With the confluence of Mariner and Husky season looming, Mike Lindblom reports that Sound Transit is looking to beef up “mega event” service beyond it’s already-boosted weekend standard of 3 cars every 10 minutes. Sound Transit would do this by running weekday peak frequency but inverting the baseline, with twelve 3-car trains joining seven 2-car trains. During regular peak service today, twelve 2-car trains are the baseline, supplemented during peak by seven 3-car trains.
Much has been made of Link’s railcar shortage and ability to run longer trains for events. Though the opening of Angle Lake Station on September 24th will not change schedules or frequency for existing stations, it will add one new trainset to the rotation, reducing Sound Transit’s flexibility further. Prior to the delivery of next generation railcars in 2018-2019, Link has only 62 railcars, and Sound Transit is wisely being conservative about lifecycle maintenance. A Board report last month showed that while Link is sometimes uncomfortably crowded, the current service provision is running well within capacity limits.
In a fleet of 62 cars, our current peak service uses roughly 77% of our railcar capacity (48/62), weekends use 58% (36/62), and weekday off-peak uses 39% (24/62). Sound Transit’s “mega-event” proposal would stretch utilization to its furthest yet, or 84% (52/62). And this is just my calculation based on active service needs. Allowing for layover, padding, and operator breaks further reduces flexibility.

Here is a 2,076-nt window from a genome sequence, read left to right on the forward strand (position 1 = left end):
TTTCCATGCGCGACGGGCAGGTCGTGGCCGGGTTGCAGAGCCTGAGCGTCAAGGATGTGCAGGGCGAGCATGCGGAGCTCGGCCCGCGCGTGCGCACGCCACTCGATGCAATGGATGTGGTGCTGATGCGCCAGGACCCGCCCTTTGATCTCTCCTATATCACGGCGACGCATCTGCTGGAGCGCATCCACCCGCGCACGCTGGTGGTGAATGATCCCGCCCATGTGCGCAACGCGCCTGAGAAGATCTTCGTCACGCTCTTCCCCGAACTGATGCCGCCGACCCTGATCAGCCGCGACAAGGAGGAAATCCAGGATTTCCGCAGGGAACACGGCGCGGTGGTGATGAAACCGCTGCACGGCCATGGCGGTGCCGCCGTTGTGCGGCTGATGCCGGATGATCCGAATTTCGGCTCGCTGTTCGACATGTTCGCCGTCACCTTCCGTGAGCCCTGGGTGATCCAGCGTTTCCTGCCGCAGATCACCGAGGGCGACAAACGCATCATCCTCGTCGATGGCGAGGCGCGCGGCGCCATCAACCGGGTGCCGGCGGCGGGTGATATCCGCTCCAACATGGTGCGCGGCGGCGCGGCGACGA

What’s the most Sound Transit could possibly do? Before the 2018-2019 delivery of new rail cars, Link’s maximum capacity would likely be 3-car trains every 6 minutes for 97% utilization (60/62). So at 84% utilization, it’s clear that with this weekend ‘mega-event’ proposal, Sound Transit is taking the issue seriously and will stretch its fleet within reasonable maintenance limitations.
When these big event days are on weekends, Sound Transit has more flexibility due to the availability of bus-rail tunnel slots in the Downtown Seattle Transit Tunnel. Were a massive convergence of events to happen on a weekday, when tunnel bus commuters still need reliable service, I’d suggest that Sound Transit look into a different “tunnel maximizing” level of service. Because every Link train takes up one tunnel slot – buses and trains are prohibited from sharing a platform – maximizing weekday tunnel capacity would involve running longer trains at lower frequencies. 4-car trains running every 10 minutes would provide the same capacity as our current peak service, while using 33% fewer tunnel slots.
What do you think? When large events occur on a weekday, would you rather have higher frequency, even if it meant more tunnel delays? Or would you rather have more reliability, but a longer wait?